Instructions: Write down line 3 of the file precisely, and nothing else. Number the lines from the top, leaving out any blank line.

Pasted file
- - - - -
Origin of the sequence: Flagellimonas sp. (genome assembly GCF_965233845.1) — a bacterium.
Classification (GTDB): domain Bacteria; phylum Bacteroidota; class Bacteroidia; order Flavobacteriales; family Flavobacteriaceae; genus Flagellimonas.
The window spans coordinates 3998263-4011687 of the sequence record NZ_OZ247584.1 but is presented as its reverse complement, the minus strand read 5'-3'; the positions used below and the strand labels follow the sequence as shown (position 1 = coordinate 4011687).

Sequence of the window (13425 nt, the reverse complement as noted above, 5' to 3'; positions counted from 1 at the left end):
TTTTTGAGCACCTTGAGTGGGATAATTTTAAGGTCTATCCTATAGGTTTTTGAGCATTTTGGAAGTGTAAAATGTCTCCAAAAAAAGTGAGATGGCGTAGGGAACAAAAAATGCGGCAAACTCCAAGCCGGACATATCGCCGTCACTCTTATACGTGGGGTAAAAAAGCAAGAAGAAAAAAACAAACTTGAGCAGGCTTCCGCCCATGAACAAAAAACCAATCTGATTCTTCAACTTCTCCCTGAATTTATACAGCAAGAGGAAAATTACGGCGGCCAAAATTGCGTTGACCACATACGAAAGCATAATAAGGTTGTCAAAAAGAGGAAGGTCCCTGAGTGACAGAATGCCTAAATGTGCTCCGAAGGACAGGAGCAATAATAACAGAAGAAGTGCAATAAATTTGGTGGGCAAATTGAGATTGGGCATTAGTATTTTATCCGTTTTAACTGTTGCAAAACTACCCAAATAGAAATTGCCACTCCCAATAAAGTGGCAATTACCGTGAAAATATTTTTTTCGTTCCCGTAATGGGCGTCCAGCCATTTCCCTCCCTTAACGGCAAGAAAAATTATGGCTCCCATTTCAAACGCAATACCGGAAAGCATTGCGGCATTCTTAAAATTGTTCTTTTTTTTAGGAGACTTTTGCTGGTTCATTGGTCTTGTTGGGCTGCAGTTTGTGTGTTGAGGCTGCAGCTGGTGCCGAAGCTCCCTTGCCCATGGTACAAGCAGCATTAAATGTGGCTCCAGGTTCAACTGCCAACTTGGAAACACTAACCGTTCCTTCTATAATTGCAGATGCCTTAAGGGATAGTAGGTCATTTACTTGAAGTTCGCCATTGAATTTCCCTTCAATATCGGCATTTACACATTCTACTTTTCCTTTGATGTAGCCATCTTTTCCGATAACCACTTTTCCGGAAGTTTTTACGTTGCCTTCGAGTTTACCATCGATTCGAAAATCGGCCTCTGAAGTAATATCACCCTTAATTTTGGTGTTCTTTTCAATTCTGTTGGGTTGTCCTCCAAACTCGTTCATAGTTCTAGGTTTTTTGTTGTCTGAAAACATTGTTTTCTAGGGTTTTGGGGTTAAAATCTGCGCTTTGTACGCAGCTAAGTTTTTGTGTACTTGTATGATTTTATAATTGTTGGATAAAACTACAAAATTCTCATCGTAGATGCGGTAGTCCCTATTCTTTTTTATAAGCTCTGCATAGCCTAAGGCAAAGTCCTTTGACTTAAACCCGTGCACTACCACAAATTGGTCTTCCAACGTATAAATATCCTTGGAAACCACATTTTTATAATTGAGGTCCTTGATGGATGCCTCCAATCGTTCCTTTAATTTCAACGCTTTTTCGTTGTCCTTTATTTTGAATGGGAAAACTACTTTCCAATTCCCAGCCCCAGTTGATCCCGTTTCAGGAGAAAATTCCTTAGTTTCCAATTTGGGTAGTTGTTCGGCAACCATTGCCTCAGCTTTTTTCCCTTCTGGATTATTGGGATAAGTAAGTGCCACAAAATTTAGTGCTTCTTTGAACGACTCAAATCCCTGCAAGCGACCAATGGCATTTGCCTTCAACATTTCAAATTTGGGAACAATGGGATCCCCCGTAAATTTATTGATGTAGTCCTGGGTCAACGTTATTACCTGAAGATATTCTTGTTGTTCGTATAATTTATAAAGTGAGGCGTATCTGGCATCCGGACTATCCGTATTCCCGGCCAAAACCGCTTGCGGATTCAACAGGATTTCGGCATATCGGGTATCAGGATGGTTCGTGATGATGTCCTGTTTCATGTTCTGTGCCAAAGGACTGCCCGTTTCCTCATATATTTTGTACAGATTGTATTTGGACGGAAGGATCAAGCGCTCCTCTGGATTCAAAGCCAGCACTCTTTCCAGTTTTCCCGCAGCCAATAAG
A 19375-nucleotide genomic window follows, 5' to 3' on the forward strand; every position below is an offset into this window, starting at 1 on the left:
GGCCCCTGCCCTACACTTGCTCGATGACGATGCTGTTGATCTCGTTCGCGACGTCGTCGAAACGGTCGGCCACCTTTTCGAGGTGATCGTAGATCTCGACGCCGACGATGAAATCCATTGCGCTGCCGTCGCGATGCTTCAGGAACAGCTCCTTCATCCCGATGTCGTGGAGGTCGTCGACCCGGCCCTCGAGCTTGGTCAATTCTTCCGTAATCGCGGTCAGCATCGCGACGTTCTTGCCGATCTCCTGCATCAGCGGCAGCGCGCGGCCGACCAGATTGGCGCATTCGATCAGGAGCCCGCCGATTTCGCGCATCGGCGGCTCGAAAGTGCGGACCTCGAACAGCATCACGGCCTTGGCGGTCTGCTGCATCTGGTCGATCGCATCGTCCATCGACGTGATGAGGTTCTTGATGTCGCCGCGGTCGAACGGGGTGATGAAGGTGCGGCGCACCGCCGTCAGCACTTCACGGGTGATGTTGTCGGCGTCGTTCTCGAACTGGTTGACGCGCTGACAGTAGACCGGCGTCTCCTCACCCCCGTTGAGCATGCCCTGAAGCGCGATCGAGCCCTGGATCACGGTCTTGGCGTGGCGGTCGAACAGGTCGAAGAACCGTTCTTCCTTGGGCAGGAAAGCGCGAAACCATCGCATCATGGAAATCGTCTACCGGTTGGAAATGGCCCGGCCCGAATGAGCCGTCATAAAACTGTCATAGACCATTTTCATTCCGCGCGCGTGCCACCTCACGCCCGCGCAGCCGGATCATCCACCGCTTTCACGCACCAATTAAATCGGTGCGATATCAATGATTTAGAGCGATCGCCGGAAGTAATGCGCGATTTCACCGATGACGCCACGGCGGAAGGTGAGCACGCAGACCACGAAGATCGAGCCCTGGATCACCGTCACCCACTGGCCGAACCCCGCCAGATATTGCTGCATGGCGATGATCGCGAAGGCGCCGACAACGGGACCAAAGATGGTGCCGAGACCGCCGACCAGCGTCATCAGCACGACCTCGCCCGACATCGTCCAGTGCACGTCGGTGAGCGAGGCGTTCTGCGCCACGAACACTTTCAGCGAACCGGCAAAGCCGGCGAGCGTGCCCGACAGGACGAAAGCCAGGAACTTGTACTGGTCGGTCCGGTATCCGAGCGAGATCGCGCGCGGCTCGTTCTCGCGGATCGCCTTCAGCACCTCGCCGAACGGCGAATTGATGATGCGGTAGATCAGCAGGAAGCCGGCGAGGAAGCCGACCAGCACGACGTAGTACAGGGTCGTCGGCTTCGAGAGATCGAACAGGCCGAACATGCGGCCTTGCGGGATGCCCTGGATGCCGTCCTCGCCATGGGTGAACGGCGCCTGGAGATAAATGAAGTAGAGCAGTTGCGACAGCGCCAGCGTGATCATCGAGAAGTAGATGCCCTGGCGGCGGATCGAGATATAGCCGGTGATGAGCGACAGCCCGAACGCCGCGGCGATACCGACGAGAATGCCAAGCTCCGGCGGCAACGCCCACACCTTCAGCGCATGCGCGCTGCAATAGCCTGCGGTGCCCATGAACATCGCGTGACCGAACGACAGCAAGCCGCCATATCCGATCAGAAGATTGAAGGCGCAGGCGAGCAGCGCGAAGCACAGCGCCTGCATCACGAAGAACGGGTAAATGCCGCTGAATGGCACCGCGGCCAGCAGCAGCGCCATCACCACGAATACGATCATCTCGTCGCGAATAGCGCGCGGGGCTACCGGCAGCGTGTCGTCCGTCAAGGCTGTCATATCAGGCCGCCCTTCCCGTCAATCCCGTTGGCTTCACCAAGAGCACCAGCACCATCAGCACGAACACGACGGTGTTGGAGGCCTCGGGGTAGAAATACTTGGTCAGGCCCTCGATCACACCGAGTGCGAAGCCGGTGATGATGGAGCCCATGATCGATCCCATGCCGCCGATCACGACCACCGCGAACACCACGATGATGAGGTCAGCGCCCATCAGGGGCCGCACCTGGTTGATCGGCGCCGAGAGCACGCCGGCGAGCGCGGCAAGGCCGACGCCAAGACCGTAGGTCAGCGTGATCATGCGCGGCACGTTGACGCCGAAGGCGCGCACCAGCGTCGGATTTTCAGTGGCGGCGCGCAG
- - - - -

The window spans coordinates 3998263-4011687 of the sequence record NZ_OZ247584.1 but is presented as its reverse complement, the minus strand read 5'-3'; the positions used below and the strand labels follow the sequence as shown (position 1 = coordinate 4011687).